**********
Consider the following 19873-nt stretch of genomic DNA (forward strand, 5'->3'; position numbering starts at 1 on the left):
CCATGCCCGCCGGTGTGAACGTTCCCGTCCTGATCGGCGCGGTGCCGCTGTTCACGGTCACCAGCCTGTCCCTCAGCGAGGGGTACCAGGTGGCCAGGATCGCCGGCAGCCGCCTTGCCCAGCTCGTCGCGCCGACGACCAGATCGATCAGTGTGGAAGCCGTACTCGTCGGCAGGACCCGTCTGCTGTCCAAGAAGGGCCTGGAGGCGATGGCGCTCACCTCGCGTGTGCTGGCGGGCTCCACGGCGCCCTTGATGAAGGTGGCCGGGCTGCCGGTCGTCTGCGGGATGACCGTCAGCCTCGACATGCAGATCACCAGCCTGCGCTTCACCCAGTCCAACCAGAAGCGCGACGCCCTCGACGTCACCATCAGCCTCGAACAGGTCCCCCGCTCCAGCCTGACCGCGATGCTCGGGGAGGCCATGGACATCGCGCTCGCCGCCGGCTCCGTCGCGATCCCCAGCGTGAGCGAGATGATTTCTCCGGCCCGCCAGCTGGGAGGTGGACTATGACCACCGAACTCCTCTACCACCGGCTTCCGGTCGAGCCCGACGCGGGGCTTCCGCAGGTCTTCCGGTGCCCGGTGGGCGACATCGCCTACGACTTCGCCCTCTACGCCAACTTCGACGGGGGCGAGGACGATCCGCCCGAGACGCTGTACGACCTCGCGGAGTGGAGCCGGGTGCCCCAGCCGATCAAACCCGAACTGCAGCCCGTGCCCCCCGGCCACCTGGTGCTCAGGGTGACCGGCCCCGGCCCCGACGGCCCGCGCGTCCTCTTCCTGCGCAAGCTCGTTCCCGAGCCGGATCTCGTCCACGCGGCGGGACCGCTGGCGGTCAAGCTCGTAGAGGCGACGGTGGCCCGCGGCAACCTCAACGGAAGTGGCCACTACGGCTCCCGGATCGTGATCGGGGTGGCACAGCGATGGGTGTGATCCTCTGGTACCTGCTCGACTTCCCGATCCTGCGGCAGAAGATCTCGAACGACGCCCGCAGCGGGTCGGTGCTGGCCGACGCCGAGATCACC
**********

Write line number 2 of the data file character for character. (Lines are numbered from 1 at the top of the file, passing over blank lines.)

CCATGCCCGCCGGTGTGAACGTTCCCGTCCTGATCGGCGCGGTGCCGCTGTTCACGGTCACCAGCCTGTCCCTCAGCGAGGGGTACCAGGTGGCCAGGATCGCCGGCAGCCGCCTTGCCCAGCTCGTCGCGCCGACGACCAGATCGATCAGTGTGGAAGCCGTACTCGTCGGCAGGACCCGTCTGCTGTCCAAGAAGGGCCTGGAGGCGATGGCGCTCACCTCGCGTGTGCTGGCGGGCTCCACGGCGCCCTTGATGAAGGTGGCCGGGCTGCCGGTCGTCTGCGGGATGACCGTCAGCCTCGACATGCAGATCACCAGCCTGCGCTTCACCCAGTCCAACCAGAAGCGCGACGCCCTCGACGTCACCATCAGCCTCGAACAGGTCCCCCGCTCCAGCCTGACCGCGATGCTCGGGGAGGCCATGGACATCGCGCTCGCCGCCGGCTCCGTCGCGATCCCCAGCGTGAGCGAGATGATTTCTCCGGCCCGCCAGCTGGGAGGTGGACTATGACCACCGAACTCCTCTACCACCGGCTTCCGGTCGAGCCCGACGCGGGGCTTCCGCAGGTCTTCCGGTGCCCGGTGGGCGACATCGCCTACGACTTCGCCCTCTACGCCAACTTCGACGGGGGCGAGGACGATCCGCCCGAGACGCTGTACGACCTCGCGGAGTGGAGCCGGGTGCCCCAGCCGATCAAACCCGAACTGCAGCCCGTGCCCCCCGGCCACCTGGTGCTCAGGGTGACCGGCCCCGGCCCCGACGGCCCGCGCGTCCTCTTCCTGCGCAAGCTCGTTCCCGAGCCGGATCTCGTCCACGCGGCGGGACCGCTGGCGGTCAAGCTCGTAGAGGCGACGGTGGCCCGCGGCAACCTCAACGGAAGTGGCCACTACGGCTCCCGGATCGTGATCGGGGTGGCACAGCGATGGGTGTGATCCTCTGGTACCTGCTCGACTTCCCGATCCTGCGGCAGAAGATCTCGAACGACGCCCGCAGCGGGTCGGTGCTGGCCGACGCCGAGATCACC